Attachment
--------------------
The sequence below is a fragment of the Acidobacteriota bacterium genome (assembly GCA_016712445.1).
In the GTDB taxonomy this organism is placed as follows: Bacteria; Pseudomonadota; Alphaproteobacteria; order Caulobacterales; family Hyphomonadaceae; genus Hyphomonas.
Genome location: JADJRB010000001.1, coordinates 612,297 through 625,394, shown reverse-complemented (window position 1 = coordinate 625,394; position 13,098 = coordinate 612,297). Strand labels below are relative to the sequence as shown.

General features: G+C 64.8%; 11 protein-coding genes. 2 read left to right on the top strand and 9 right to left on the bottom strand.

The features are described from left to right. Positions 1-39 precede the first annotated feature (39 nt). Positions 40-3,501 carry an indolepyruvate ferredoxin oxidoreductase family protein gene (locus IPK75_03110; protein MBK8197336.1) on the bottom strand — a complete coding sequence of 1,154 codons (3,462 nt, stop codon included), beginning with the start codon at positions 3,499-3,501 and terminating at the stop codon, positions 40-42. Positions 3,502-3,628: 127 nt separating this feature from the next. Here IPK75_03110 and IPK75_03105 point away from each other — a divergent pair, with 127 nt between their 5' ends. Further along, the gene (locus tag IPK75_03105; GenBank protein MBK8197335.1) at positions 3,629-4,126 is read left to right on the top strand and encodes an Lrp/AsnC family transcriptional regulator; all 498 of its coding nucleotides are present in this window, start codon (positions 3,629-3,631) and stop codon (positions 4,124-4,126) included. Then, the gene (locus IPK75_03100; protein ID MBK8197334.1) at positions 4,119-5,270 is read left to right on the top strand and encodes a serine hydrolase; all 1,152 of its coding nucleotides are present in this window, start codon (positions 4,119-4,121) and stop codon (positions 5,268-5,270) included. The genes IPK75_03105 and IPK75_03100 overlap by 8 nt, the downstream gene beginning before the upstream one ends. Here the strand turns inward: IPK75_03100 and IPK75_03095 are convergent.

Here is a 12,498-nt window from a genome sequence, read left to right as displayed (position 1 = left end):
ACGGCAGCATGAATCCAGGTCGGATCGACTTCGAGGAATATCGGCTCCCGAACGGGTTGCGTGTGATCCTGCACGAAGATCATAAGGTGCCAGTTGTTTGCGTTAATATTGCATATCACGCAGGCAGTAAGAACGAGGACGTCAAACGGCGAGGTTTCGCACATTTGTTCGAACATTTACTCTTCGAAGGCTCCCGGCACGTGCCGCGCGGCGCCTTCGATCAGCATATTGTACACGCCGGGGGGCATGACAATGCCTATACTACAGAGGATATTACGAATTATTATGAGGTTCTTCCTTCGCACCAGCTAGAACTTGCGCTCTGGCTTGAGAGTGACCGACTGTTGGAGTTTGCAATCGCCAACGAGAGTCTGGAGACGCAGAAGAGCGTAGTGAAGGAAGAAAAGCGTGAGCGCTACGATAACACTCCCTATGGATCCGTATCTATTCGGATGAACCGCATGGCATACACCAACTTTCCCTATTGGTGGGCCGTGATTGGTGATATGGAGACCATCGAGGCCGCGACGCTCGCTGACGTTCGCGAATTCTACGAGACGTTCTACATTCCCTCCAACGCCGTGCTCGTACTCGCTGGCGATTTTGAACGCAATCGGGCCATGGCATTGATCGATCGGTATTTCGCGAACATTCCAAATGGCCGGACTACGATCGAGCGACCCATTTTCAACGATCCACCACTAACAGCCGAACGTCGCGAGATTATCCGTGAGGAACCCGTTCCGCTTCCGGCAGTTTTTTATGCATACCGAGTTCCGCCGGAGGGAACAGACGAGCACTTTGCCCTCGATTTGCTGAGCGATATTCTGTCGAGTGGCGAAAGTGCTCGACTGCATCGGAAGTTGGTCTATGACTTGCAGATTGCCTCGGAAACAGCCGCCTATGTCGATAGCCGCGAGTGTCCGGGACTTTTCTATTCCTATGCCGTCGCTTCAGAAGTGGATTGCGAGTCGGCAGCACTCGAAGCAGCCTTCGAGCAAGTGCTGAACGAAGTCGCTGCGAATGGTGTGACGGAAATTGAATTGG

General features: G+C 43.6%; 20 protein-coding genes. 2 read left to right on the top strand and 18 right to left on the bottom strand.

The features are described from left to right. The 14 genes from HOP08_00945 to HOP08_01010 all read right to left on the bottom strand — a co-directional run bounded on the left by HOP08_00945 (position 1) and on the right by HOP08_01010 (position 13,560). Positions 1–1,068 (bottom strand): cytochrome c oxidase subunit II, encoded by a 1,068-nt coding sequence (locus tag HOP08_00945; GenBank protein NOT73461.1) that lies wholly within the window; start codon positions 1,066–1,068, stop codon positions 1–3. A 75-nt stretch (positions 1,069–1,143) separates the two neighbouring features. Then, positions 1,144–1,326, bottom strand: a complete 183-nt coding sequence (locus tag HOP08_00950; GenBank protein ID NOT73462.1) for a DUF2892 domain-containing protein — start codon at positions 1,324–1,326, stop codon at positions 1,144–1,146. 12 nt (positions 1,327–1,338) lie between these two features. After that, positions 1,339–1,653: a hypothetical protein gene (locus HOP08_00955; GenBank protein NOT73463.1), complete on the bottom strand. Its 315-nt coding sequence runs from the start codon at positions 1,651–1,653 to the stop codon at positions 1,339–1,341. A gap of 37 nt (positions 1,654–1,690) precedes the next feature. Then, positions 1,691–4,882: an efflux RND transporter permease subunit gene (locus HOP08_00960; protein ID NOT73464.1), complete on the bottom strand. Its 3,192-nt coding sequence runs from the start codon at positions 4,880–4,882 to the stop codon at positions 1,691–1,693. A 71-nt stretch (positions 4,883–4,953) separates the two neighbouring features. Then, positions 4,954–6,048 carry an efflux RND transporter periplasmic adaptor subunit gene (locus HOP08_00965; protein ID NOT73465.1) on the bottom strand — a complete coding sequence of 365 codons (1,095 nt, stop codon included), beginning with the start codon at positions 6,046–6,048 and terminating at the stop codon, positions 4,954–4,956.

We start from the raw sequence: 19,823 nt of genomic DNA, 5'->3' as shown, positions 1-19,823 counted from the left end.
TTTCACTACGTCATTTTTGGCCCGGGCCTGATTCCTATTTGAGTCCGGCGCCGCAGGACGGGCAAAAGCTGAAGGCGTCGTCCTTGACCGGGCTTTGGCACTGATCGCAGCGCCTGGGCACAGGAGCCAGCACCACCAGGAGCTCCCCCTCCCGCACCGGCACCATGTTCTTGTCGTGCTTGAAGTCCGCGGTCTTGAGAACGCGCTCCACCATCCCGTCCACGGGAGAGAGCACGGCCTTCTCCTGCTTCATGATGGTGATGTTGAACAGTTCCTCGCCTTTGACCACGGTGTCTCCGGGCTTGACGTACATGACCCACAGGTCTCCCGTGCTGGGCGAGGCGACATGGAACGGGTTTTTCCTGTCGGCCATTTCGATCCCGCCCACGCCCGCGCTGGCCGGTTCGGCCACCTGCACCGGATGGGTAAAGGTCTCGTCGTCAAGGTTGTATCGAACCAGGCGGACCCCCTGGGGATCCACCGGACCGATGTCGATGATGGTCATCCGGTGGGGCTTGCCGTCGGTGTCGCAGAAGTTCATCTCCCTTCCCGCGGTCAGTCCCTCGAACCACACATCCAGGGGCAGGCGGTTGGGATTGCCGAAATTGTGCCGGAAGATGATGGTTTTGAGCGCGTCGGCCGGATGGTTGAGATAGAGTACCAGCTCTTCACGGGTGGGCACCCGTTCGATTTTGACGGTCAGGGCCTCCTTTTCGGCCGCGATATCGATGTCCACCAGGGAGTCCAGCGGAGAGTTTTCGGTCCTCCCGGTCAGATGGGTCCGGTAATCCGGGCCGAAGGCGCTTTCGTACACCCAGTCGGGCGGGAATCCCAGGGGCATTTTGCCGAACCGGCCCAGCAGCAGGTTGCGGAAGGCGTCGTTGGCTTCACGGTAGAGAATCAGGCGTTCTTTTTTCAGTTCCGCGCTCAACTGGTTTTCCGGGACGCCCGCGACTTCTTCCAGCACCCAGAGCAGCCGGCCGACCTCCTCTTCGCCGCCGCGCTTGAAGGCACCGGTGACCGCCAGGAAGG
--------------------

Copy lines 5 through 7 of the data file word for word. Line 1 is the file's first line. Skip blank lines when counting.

The features are described from left to right. Positions 1-39 precede the first annotated feature (39 nt). Positions 40-3,501 carry an indolepyruvate ferredoxin oxidoreductase family protein gene (locus IPK75_03110; protein MBK8197336.1) on the bottom strand — a complete coding sequence of 1,154 codons (3,462 nt, stop codon included), beginning with the start codon at positions 3,499-3,501 and terminating at the stop codon, positions 40-42. Positions 3,502-3,628: 127 nt separating this feature from the next. Here IPK75_03110 and IPK75_03105 point away from each other — a divergent pair, with 127 nt between their 5' ends. Further along, the gene (locus tag IPK75_03105; GenBank protein MBK8197335.1) at positions 3,629-4,126 is read left to right on the top strand and encodes an Lrp/AsnC family transcriptional regulator; all 498 of its coding nucleotides are present in this window, start codon (positions 3,629-3,631) and stop codon (positions 4,124-4,126) included. Then, the gene (locus IPK75_03100; protein ID MBK8197334.1) at positions 4,119-5,270 is read left to right on the top strand and encodes a serine hydrolase; all 1,152 of its coding nucleotides are present in this window, start codon (positions 4,119-4,121) and stop codon (positions 5,268-5,270) included. The genes IPK75_03105 and IPK75_03100 overlap by 8 nt, the downstream gene beginning before the upstream one ends. Here the strand turns inward: IPK75_03100 and IPK75_03095 are convergent.

Here is a 12,498-nt window from a genome sequence, read left to right as displayed (position 1 = left end):
ACGGCAGCATGAATCCAGGTCGGATCGACTTCGAGGAATATCGGCTCCCGAACGGGTTGCGTGTGATCCTGCACGAAGATCATAAGGTGCCAGTTGTTTGCGTTAATATTGCATATCACGCAGGCAGTAAGAACGAGGACGTCAAACGGCGAGGTTTCGCACATTTGTTCGAACATTTACTCTTCGAAGGCTCCCGGCACGTGCCGCGCGGCGCCTTCGATCAGCATATTGTACACGCCGGGGGGCATGACAATGCCTATACTACAGAGGATATTACGAATTATTATGAGGTTCTTCCTTCGCACCAGCTAGAACTTGCGCTCTGGCTTGAGAGTGACCGACTGTTGGAGTTTGCAATCGCCAACGAGAGTCTGGAGACGCAGAAGAGCGTAGTGAAGGAAGAAAAGCGTGAGCGCTACGATAACACTCCCTATGGATCCGTATCTATTCGGATGAACCGCATGGCATACACCAACTTTCCCTATTGGTGGGCCGTGATTGGTGATATGGAGACCATCGAGGCCGCGACGCTCGCTGACGTTCGCGAATTCTACGAGACGTTCTACATTCCCTCCAACGCCGTGCTCGTACTCGCTGGCGATTTTGAACGCAATCGGGCCATGGCATTGATCGATCGGTATTTCGCGAACATTCCAAATGGCCGGACTACGATCGAGCGACCCATTTTCAACGATCCACCACTAACAGCCGAACGTCGCGAGATTATCCGTGAGGAACCCGTTCCGCTTCCGGCAGTTTTTTATGCATACCGAGTTCCGCCGGAGGGAACAGACGAGCACTTTGCCCTCGATTTGCTGAGCGATATTCTGTCGAGTGGCGAAAGTGCTCGACTGCATCGGAAGTTGGTCTATGACTTGCAGATTGCCTCGGAAACAGCCGCCTATGTCGATAGCCGCGAGTGTCCGGGACTTTTCTATTCCTATGCCGTCGCTTCAGAAGTGGATTGCGAGTCGGCAGCACTCGAAGCAGCCTTCGAGCAAGTGCTGAACGAAGTCGCTGCGAATGGTGTGACGGAAATTGAATTGG